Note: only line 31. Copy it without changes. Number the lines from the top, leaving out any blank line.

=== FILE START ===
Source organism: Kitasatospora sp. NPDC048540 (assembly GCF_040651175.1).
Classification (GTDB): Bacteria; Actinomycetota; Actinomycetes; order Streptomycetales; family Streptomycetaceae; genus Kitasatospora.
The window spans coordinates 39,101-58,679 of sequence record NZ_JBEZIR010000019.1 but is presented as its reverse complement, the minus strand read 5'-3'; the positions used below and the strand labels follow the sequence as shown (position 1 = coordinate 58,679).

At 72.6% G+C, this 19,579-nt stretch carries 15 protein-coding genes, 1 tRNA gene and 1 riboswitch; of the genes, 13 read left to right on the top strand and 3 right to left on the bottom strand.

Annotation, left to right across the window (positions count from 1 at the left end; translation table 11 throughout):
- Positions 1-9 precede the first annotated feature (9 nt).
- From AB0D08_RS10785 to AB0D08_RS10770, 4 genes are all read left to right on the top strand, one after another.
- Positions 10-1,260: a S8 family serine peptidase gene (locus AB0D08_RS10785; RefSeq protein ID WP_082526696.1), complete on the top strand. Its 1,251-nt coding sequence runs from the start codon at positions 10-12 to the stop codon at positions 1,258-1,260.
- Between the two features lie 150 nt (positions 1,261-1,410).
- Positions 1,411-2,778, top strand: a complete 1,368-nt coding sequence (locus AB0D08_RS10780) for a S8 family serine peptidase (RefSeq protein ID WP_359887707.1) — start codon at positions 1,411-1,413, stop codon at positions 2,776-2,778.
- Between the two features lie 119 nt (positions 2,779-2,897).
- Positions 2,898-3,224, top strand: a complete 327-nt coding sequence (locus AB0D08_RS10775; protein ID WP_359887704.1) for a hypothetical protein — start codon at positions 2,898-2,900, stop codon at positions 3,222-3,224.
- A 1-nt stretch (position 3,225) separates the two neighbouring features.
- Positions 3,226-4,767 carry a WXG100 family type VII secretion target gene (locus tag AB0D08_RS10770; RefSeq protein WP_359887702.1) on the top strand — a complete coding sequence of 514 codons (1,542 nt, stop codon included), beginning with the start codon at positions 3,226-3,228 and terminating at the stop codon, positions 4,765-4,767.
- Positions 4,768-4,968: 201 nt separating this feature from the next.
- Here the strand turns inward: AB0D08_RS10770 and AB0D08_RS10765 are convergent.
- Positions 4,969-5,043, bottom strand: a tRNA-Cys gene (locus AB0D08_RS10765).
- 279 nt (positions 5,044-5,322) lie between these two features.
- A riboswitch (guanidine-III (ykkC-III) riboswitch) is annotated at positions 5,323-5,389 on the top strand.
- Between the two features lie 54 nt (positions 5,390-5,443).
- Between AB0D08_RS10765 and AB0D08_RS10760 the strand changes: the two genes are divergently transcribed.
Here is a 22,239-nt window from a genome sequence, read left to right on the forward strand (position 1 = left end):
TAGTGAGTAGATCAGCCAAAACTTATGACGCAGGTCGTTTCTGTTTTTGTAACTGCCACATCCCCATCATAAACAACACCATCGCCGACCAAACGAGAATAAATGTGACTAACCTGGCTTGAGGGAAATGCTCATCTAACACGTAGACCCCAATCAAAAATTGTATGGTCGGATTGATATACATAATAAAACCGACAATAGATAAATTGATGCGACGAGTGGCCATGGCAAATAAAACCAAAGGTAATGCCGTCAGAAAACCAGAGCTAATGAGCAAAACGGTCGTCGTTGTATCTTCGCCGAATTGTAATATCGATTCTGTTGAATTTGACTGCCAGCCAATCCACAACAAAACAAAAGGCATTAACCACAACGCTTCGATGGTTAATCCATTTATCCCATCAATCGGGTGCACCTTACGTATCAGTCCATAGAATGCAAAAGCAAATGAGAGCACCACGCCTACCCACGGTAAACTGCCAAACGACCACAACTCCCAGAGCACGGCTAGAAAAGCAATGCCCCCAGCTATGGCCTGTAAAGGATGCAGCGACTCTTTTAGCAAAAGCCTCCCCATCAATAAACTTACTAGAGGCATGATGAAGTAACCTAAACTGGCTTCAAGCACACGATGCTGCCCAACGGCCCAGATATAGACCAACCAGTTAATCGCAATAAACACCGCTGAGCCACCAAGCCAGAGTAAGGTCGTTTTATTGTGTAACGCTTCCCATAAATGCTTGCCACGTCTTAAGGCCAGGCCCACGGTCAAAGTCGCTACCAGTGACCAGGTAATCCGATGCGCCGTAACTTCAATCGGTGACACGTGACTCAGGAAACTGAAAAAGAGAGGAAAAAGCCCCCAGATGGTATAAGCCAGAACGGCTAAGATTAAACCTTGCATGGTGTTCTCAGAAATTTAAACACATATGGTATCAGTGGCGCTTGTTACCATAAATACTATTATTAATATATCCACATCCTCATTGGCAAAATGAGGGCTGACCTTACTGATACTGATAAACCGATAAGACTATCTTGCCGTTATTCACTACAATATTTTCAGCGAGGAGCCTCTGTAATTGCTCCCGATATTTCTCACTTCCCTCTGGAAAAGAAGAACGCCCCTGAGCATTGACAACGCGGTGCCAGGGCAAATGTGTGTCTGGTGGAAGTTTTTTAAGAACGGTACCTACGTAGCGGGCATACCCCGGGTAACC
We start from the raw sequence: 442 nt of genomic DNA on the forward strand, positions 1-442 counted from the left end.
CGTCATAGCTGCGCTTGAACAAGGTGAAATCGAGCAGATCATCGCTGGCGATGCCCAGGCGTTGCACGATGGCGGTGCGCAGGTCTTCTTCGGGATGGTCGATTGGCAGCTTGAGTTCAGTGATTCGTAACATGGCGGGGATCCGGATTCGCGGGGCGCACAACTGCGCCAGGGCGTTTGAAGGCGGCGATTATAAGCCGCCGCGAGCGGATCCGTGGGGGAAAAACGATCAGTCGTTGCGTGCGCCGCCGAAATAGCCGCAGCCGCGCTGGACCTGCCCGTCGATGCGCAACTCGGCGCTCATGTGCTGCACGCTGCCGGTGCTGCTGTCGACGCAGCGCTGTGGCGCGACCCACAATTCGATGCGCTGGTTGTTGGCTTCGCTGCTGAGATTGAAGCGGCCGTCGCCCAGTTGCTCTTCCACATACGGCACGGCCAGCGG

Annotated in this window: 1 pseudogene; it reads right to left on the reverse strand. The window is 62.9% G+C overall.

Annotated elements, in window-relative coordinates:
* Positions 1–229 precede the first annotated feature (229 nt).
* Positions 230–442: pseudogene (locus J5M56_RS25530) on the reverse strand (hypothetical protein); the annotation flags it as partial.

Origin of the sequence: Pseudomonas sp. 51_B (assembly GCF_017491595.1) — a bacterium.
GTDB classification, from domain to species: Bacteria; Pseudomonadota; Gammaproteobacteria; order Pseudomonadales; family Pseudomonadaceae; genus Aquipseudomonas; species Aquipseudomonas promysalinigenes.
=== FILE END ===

GTDB classification, from domain to species: Bacteria; Pseudomonadota; Gammaproteobacteria; order Pseudomonadales; family Pseudomonadaceae; genus Aquipseudomonas; species Aquipseudomonas promysalinigenes.